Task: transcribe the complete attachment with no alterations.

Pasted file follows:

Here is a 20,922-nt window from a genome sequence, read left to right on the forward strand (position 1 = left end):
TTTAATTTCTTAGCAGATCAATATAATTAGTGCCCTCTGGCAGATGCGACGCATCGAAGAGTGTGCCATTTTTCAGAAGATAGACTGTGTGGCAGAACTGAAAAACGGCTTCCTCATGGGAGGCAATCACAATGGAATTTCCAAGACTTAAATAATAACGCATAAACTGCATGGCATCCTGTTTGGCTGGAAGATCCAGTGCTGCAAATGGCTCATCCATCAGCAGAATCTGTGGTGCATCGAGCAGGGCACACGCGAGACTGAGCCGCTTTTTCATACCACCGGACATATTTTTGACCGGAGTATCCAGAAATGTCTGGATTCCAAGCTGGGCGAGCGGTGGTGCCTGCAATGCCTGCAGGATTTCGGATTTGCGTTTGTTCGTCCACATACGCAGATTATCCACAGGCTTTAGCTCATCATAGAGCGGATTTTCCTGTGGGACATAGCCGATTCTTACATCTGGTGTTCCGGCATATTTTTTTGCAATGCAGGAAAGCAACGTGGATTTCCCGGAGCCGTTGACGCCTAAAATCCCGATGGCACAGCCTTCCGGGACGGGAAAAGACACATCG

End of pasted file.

Here is a 20,922-nt window from a genome sequence, read left to right on the forward strand (position 1 = left end):
TTTAATTTCTTAGCAGATCAATATAATTAGTGCCCTCTGGCAGATGCGACGCATCGAAGAGTGTGCCATTTTTCAGAAGATAGACTGTGTGGCAGAACTGAAAAACGGCTTCCTCATGGGAGGCAATCACAATGGAATTTCCAAGACTTAAATAATAACGCATAAACTGCATGGCATCCTGTTTGGCTGGAAGATCCAGTGCTGCAAATGGCTCATCCATCAGCAGAATCTGTGGTGCATCGAGCAGGGCACACGCGAGACTGAGCCGCTTTTTCATACCACCGGACATATTTTTGACCGGAGTATCCAGAAATGTCTGGATTCCAAGCTGGGCGAGCGGTGGTGCCTGCAATGCCTGCAGGATTTCGGATTTGCGTTTGTTCGTCCACATACGCAGATTATCCACAGGCTTTAGCTCATCATAGAGCGGATTTTCCTGTGGGACATAGCCGATTCTTACATCTGGTGTTCCGGCATATTTTTTTGCAATGCAGGAAAGCAACGTGGATTTCCCGGAGCCGTTGACGCCTAAAATCCCGATGGCACAGCCTTCCGGGACGGGAAAAGACACATCG